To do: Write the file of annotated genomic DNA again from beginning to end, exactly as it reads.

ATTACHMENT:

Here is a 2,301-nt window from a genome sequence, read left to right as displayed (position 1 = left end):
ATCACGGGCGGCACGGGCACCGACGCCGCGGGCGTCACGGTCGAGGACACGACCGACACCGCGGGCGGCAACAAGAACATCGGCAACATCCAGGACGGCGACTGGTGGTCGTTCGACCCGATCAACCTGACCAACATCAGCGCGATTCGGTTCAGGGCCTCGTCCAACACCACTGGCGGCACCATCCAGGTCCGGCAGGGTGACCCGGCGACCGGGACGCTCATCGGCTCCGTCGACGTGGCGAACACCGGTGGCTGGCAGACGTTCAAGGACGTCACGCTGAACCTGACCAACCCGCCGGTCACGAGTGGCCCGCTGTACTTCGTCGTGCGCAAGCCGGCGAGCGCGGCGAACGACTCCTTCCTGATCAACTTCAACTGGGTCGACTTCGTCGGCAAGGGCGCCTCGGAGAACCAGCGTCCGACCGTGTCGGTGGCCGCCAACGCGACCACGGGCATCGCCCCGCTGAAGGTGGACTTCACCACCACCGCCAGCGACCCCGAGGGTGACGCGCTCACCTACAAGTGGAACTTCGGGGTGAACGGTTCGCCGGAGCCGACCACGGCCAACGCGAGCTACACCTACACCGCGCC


Here is a 2,301-nt window from a genome sequence, read left to right as displayed (position 1 = left end):
ATCACGGGCGGCACGGGCACCGACGCCGCGGGCGTCACGGTCGAGGACACGACCGACACCGCGGGCGGCAACAAGAACATCGGCAACATCCAGGACGGCGACTGGTGGTCGTTCGACCCGATCAACCTGACCAACATCAGCGCGATTCGGTTCAGGGCCTCGTCCAACACCACTGGCGGCACCATCCAGGTCCGGCAGGGTGACCCGGCGACCGGGACGCTCATCGGCTCCGTCGACGTGGCGAACACCGGTGGCTGGCAGACGTTCAAGGACGTCACGCTGAACCTGACCAACCCGCCGGTCACGAGTGGCCCGCTGTACTTCGTCGTGCGCAAGCCGGCGAGCGCGGCGAACGACTCCTTCCTGATCAACTTCAACTGGGTCGACTTCGTCGGCAAGGGCGCCTCGGAGAACCAGCGTCCGACCGTGTCGGTGGCCGCCAACGCGACCACGGGCATCGCCCCGCTGAAGGTGGACTTCACCACCACCGCCAGCGACCCCGAGGGTGACGCGCTCACCTACAAGTGGAACTTCGGGGTGAACGGTTCGCCGGAGCCGACCACGGCCAACGCGAGCTACACCTACACCGCGCC